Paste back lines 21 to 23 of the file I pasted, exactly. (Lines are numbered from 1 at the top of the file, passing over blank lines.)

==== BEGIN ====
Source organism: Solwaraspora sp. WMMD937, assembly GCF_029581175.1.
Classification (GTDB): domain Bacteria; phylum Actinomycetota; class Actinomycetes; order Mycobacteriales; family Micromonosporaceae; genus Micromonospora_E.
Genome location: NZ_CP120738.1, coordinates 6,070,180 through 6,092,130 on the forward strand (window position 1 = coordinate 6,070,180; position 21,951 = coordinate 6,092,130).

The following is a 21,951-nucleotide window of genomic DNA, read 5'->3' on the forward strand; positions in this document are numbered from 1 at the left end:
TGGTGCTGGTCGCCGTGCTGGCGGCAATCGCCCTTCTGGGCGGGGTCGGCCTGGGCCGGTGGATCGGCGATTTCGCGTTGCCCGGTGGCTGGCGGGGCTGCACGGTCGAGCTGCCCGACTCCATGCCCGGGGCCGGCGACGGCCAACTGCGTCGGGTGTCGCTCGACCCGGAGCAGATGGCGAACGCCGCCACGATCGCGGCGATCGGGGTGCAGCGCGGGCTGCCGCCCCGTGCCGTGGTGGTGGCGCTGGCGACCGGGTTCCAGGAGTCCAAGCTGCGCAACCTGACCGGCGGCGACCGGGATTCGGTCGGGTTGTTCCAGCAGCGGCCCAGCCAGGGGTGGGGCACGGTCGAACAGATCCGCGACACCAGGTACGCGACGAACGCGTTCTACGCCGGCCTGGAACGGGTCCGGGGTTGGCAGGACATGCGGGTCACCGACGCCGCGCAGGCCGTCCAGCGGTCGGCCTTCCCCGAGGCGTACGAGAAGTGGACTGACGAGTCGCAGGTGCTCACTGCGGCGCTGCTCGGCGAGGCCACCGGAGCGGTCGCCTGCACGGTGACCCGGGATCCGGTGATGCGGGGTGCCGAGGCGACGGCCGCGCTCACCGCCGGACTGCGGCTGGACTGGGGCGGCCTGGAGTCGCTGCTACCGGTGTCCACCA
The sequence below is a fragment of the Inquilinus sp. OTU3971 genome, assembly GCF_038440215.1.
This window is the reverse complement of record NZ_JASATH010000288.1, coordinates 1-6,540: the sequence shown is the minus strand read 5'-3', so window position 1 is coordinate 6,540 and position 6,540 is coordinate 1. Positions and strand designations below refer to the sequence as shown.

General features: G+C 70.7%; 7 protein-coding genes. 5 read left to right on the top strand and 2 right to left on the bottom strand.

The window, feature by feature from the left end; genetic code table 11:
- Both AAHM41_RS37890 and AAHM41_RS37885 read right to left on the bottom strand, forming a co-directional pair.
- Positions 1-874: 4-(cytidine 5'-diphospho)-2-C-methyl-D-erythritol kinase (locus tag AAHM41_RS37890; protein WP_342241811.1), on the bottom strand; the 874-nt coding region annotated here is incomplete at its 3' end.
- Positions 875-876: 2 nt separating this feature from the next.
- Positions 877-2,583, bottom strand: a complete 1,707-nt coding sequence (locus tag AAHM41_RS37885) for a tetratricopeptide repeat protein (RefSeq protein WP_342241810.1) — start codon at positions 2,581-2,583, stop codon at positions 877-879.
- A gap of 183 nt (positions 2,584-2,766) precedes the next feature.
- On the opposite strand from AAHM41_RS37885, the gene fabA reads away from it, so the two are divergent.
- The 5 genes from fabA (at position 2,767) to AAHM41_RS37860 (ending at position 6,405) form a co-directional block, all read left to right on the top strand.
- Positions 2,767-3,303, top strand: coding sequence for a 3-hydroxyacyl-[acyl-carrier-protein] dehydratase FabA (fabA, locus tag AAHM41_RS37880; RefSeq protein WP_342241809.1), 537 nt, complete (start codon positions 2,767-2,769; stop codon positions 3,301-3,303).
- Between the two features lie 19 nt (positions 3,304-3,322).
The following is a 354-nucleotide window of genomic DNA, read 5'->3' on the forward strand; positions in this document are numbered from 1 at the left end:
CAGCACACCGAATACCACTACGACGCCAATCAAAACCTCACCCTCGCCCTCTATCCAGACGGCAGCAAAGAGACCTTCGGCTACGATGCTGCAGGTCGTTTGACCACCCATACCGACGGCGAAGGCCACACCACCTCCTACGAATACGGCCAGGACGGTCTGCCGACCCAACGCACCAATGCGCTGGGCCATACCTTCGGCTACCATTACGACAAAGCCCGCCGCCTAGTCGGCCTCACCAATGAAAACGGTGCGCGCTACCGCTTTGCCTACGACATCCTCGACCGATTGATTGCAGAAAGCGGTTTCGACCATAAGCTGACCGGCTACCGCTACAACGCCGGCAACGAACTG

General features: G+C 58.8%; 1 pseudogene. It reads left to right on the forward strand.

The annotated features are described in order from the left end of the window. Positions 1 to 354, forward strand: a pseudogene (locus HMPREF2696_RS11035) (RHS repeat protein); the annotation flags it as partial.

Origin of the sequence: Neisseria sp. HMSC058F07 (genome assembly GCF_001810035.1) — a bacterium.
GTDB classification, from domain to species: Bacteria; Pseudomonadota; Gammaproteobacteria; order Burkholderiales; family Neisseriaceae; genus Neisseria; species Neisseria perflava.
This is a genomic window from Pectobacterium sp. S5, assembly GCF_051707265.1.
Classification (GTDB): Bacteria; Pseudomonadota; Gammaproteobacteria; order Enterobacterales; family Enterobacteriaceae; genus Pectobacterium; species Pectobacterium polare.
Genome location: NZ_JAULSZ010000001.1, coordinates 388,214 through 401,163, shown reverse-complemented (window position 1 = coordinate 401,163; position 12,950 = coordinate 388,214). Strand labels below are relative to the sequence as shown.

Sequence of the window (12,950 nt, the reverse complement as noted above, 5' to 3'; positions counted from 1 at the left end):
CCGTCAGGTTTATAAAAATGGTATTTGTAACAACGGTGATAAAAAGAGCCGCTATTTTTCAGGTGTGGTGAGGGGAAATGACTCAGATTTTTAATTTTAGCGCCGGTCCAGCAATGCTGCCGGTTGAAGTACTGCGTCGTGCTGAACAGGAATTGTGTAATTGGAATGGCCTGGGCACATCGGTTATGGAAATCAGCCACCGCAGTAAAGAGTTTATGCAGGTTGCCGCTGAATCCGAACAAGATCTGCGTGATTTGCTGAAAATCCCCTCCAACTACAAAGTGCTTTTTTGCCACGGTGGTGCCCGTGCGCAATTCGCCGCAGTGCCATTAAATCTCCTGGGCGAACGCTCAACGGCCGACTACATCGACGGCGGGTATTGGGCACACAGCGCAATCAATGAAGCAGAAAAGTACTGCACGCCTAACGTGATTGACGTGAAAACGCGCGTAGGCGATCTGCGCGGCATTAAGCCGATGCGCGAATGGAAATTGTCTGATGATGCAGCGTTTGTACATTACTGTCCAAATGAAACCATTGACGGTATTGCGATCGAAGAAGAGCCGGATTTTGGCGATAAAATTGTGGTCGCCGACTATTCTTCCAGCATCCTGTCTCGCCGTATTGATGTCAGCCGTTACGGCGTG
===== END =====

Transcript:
General features: G+C 58.8%; 1 pseudogene. It reads left to right on the forward strand.

The annotated features are described in order from the left end of the window. Positions 1 to 354, forward strand: a pseudogene (locus HMPREF2696_RS11035) (RHS repeat protein); the annotation flags it as partial.

Origin of the sequence: Neisseria sp. HMSC058F07 (genome assembly GCF_001810035.1) — a bacterium.